The Washington PostDemocracy Dies in Darkness

How Walmart is showing that Obamacare is working

Walmart announced today that as of the beginning of next year it will be dropping health insurance for 30,000 employees who work less than 30 hours per week. Many liberals will react to the news by saying that it’s just a profit-hungry corporation once again screwing over its employees. Conservatives are likely to say that this just shows what a mess Obamacare has created and why it should be repealed (and replaced with the Republican alternative, which by now should be known as GodotCare, since people keep talking about it and it never shows up).

But the truth is that this development is actually a good thing, and it shows that the Affordable Care Act is working.

Walmart isn’t the first to take this step. Other large retailers that had been offering coverage to part-timers, including Target, Home Depot, and Trader Joe’s, have dropped it as well. In some cases it was because the plans were “mini-med” insurance that covered little if anything, and were no longer permitted under the ACA’s new rules. But Trader Joe’s made the change because they calculated that with subsidies, their part-time employees could actually get more affordable insurance through an ACA exchange than through the company (and they gave them an extra $500 to ease the transition).

So why is this a good thing? It may involve some hassle for individual employees, as they’ll have to go to the exchange to figure out what plan to get. But most of those Walmart workers will likely come out ahead. Someone who’s earning $9 an hour working 30 hours a week at a Walmart would be making $13,500 a year. Depending on what their spouse makes and what state they’re in, they could be eligible for Medicaid and pay nothing at all for insurance, or get substantial subsidies that would make a private plan extremely affordable.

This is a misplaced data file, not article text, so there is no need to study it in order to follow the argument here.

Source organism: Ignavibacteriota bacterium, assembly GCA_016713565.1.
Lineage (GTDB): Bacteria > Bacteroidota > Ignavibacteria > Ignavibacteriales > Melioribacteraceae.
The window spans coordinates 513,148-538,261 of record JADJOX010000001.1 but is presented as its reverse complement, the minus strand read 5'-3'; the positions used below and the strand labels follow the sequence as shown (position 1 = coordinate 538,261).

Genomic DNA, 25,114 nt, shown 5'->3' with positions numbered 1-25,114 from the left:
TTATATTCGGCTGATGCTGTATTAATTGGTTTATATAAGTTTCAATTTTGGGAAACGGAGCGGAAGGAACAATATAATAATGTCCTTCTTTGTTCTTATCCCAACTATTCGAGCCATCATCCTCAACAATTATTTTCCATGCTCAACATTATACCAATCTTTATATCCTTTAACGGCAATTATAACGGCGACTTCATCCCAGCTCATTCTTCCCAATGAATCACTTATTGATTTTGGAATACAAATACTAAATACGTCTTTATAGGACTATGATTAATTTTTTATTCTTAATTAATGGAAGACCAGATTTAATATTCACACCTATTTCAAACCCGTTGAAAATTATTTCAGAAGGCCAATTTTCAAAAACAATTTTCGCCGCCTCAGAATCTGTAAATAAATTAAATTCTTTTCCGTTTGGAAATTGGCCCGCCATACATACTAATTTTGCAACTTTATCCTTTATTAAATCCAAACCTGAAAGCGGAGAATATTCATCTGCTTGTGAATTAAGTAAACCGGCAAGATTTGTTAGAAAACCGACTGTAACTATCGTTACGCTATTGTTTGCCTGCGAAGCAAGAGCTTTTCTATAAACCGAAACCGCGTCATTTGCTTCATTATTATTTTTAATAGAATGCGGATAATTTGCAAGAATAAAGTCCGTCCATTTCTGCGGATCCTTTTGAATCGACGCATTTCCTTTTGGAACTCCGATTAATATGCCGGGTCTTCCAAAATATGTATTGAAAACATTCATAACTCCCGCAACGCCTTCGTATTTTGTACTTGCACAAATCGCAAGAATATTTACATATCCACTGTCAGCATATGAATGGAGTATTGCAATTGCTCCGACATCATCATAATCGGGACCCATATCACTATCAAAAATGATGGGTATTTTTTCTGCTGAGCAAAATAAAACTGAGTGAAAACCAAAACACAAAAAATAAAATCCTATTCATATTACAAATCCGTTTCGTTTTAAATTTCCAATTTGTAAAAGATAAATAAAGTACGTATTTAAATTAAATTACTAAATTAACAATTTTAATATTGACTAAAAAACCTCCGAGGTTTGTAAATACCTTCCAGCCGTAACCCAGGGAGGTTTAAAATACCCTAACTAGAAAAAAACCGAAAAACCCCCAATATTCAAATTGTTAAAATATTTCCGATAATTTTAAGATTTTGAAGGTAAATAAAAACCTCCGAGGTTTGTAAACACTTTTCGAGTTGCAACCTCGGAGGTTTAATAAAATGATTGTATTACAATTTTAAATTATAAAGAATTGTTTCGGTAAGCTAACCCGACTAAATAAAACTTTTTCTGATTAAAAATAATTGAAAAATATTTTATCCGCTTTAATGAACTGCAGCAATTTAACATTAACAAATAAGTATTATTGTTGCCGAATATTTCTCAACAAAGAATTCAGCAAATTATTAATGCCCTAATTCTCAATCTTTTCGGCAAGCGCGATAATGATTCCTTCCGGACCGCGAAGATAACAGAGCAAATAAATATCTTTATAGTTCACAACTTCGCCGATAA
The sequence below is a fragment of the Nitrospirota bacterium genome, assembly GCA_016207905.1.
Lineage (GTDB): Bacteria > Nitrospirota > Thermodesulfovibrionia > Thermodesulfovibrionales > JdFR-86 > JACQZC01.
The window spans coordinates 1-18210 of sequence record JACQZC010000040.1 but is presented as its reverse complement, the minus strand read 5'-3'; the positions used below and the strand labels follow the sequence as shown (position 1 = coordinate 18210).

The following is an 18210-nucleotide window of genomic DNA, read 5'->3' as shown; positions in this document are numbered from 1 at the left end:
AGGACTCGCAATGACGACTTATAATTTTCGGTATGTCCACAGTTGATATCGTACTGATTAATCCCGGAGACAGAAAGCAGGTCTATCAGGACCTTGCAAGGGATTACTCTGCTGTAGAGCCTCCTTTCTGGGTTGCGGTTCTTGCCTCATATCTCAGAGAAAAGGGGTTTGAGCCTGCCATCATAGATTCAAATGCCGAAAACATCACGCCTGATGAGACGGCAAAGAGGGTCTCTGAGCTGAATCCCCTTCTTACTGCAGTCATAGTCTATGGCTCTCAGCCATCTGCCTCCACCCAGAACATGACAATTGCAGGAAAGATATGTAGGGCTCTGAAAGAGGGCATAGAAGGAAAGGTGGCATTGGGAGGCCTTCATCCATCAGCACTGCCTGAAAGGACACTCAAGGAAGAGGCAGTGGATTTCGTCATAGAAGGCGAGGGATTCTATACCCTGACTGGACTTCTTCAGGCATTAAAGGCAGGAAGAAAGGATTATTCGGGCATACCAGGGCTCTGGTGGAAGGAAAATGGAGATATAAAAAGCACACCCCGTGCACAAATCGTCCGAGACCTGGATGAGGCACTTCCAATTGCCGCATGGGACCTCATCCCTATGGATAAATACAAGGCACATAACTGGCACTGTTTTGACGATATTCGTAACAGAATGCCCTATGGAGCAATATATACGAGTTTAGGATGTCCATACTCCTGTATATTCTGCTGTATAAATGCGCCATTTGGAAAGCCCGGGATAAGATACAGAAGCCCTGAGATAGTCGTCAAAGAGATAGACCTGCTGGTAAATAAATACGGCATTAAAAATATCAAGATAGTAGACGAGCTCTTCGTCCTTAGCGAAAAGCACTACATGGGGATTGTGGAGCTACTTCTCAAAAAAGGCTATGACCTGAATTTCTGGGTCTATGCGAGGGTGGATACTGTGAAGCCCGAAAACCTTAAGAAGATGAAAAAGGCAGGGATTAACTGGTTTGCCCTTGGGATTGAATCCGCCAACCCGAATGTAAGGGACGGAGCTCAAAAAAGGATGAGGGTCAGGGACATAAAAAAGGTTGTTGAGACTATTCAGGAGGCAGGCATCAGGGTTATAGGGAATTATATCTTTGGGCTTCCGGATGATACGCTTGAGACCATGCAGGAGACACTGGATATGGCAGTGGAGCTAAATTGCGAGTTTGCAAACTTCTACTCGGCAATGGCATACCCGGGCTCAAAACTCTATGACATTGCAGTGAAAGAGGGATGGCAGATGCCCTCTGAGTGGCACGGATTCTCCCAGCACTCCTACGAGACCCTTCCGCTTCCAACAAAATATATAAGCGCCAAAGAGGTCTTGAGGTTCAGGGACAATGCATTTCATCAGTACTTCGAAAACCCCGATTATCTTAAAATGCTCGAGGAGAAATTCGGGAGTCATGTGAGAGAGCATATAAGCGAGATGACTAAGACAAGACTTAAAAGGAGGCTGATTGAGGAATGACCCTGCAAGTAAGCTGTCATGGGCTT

Even more significant over the long term is the fact that the more companies do this, the farther we move away from the system of employer-provided health coverage. That system is an accident of history that serves neither employees nor employers very well.

“If one calculates the hourly wage-equivalent of decent family health insurance coverage, it’s not realistic to expect employers to provide this coverage to relatively part-time, relatively low-wage workers,” public policy expert Harold Pollack of the University of Chicago told me. “The sooner we recognize this rather basic reality, the sooner we can design sensible health and labor-market policies.”

The most important thing the ACA did was provide health security for everyone. Whether you have coverage is no longer dependent on the generosity of your employer, and if you lose your job, change jobs, or set out to start your own business, you can still get covered even if you have pre-existing conditions. Now that everyone can get insurance through the government (if you’re eligible for Medicaid) or through an exchange, there’s no reason to keep the middleman of the employer.

I’m not saying Walmart should get a medal or anything — they’re just trying to maximize their profits. But this is a development that we should welcome.